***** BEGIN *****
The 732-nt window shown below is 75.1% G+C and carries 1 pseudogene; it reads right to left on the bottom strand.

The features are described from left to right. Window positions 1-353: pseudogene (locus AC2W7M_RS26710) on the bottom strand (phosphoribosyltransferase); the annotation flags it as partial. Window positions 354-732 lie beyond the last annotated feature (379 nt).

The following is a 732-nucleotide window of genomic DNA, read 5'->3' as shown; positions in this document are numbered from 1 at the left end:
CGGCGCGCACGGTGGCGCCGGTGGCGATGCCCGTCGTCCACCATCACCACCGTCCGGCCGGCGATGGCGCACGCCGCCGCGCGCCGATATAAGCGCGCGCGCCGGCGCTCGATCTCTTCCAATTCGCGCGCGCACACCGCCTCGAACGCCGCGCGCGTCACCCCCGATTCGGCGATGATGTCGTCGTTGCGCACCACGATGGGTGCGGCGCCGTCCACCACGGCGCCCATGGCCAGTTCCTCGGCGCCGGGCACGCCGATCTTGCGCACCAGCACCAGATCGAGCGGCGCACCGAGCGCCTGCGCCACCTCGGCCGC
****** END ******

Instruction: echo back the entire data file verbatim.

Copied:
The 732-nt window shown below is 75.1% G+C and carries 1 pseudogene; it reads right to left on the bottom strand.

The features are described from left to right. Window positions 1-353: pseudogene (locus AC2W7M_RS26710) on the bottom strand (phosphoribosyltransferase); the annotation flags it as partial. Window positions 354-732 lie beyond the last annotated feature (379 nt).

The following is a 732-nucleotide window of genomic DNA, read 5'->3' as shown; positions in this document are numbered from 1 at the left end:
CGGCGCGCACGGTGGCGCCGGTGGCGATGCCCGTCGTCCACCATCACCACCGTCCGGCCGGCGATGGCGCACGCCGCCGCGCGCCGATATAAGCGCGCGCGCCGGCGCTCGATCTCTTCCAATTCGCGCGCGCACACCGCCTCGAACGCCGCGCGCGTCACCCCCGATTCGGCGATGATGTCGTCGTTGCGCACCACGATGGGTGCGGCGCCGTCCACCACGGCGCCCATGGCCAGTTCCTCGGCGCCGGGCACGCCGATCTTGCGCACCAGCACCAGATCGAGCGGCGCACCGAGCGCCTGCGCCACCTCGGCCGC